My Life as a writer
When did you first realise you wanted to write for a living?
I left the laboratory one lunchtime in 1997 and went to a non-commissioned writers’ meeting at Broadcasting House for the topical BBC radio show Week Ending (which ran from the 1970s to late 1990s and was considered a training ground for comedy writers, performers and producers). Oh my, I thought – this is fun. I hadn’t been having much fun on my microscope recently; job security for untenured scientists being what it is. I pretty soon got commissioned and that was the moment I decided to give up looking at very small things on a screen in a dark room. Eventually, in 2003, I swapped it for the joys of looking at a computer in a slightly brighter room. As a freelance writer I had managed to finally find something with even less job security than scientific research.
Which writer, past or present, do you most admire?
Raymond Chandler, no doubt about it. Before that I had always been a SF fan. Basically, I was in love with ideas. The more ideas the better and I devoured them like a shrew (sorry Duran Duran, as appetite goes shrews beat wolves any day). For clever word use I preferred poetry, and then I discovered Raymond Chandler. It was love at first read. I bought everything (wish there had been more). Sometimes I would just stop reading and repeat a particularly wonderful sentence out loud to myself, over and over again. Still do.
What was your first published (or performed) credit as a writer?
That would be a sketch for the venerable NewsRevue at the Canal Café Theatre in London – a Terminator spoof as I recall. NewsRevue – the world’s longest running stage comedy show – is a National Treasure, no doubt! In any other country they’d write books about it, here it just goes on quietly puncturing pomposity 50 weeks a year, and providing springboards for both writers and performers. All hail NewsRevue!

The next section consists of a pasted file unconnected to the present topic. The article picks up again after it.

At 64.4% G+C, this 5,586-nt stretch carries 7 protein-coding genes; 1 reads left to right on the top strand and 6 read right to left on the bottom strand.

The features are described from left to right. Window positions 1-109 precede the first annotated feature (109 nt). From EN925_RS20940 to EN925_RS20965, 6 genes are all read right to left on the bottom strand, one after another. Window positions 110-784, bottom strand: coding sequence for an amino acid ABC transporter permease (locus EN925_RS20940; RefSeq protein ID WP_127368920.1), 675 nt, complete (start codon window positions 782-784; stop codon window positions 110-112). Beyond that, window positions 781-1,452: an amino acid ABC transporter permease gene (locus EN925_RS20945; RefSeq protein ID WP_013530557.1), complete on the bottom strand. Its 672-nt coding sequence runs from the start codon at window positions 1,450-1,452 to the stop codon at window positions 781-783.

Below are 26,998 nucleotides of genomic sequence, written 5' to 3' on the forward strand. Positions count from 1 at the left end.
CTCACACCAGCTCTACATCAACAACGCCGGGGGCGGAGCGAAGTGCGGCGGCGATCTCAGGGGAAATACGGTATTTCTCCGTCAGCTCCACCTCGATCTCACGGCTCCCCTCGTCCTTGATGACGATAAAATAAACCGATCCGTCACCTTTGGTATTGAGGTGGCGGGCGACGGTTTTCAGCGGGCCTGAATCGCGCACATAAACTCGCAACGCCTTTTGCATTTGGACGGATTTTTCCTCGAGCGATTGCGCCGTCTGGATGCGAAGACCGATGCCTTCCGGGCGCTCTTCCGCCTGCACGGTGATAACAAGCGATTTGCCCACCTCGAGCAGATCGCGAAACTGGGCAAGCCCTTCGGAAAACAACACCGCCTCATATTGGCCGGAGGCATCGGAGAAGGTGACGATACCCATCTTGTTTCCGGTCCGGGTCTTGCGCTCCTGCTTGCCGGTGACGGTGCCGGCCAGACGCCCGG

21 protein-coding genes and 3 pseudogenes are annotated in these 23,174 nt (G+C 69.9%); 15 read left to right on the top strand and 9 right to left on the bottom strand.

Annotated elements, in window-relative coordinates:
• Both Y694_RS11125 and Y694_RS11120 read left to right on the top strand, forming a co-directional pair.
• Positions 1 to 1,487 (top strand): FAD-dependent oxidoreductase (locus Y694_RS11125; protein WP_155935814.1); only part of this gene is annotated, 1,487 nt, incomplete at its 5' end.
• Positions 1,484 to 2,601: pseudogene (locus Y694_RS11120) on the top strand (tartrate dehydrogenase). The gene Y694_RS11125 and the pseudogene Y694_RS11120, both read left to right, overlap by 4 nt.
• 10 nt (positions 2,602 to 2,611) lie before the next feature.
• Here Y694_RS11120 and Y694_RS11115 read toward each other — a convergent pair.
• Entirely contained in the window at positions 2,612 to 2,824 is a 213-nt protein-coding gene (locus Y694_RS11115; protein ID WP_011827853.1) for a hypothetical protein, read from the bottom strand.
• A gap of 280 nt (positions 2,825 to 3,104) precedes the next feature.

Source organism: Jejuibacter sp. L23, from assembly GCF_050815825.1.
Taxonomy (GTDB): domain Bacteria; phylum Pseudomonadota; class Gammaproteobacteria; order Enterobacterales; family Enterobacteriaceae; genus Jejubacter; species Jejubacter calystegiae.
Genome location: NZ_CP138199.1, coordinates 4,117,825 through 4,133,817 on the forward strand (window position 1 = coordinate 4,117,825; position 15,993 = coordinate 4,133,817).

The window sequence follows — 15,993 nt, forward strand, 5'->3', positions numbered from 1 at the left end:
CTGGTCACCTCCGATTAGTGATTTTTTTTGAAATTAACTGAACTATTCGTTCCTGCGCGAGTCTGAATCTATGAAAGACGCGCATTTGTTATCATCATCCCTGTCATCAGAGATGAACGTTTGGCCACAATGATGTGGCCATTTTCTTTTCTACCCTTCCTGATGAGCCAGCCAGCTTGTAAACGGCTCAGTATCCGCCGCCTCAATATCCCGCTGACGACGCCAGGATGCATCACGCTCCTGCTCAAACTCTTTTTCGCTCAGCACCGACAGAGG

Which piece of writing work are you most proud of?
I’m delighted with my debut novel: Detective Strongoak and the Case of the Dead Elf, as this was actually the first thing I began writing, while still very much a scientist, back when computers had floppies and comedy writers were thus never short of a punchline about technology. Dwarf Master Detective Nicely Strongoak popped into my head at a conference in Hamburg when, for reasons not unrelated to the aforementioned lack of job security in science, I suddenly found myself stranded with no money and no return ticket. I did also get a terrific buzz reinventing David and Victoria Beckham as a modern Goon Show Bluebottle and Eccles for Roy Hudd and June Whitfield for the BBC radio show The News Huddline audience at Broadcasting House in the late 1990s.
Who or what inspires you to write?
Can’t stop doing it. Everything around me: newspapers, TV and radio throws up ideas and they might all take off in a different direction, script, novel or whatever. I’ve always created stories, and run them in my head; now I get the chance to put them down on ‘paper’ too. I’ve been lucky in some ways, coming into writing as a second career, because I’ve not been daunted by any idea of what I can or can’t achieve. Being ‘unspecialised’ doesn’t worry me and I’ve been able to write for stage, film, radio, TV, new media and now prose – both drama and comedy. I also script doctor and work as a project consultant and that is great as collaboration also leads to many new writing ideas and avenues. So now I’m involved in documentary writing too. The consulting also led to a spell teaching; which means I’ve had two university lectureships, one in scriptwriting and another in cell biology. Go figure!
How do you switch off when you’re not writing?
I don’t. Sorry. Well, except on holiday when I catch up on reading. It’s the same when you’re doing science. There are always sub-routines running somewhere. I also enjoy writing song lyrics, which is sort of a bit different.
Which one piece of advice would you give to aspiring writers?
Persevere. No whinging (except with other writers) and look at every opportunity that comes up. I got my publishing deal for A Dead Elf with HarperCollins through their Digital First Initiative for fantasy books. They are doing others in different genres, so keep your eyes open. No agent required for that and I still don’t have one. Agents tend not to like unspecialised writers, but if you’re really in love with all writing then put on that play, make that YouTube clip or self-publish. Send material to Newsjack at the BBC as well. There have never been more opportunities for writing – of course making a living is as hard as ever. Oh, and don’t just carry that notebook, use it.
Why are you a member of WGGB?
It would be totally wrong, not to mention terribly bad manners, to not be.
Terry Newman is a scriptwriter, comedy writer and author as well as a lapsed ultrastructural morphologist. A former university lecturer in scriptwriting, and personal tutor, he is also a regular script doctor for TV, film, radio and print. His novel Detective Strongoak and the Case of the Dead Elf (Harper Voyager, 2014), a comedy/detective/fantasy, is part of Harper Voyager’s Digital First Initiative, with the paperback to follow in June 2015. Find out more about Terry on his website and follow on Twitter @adeadelf if you like that kind of thing.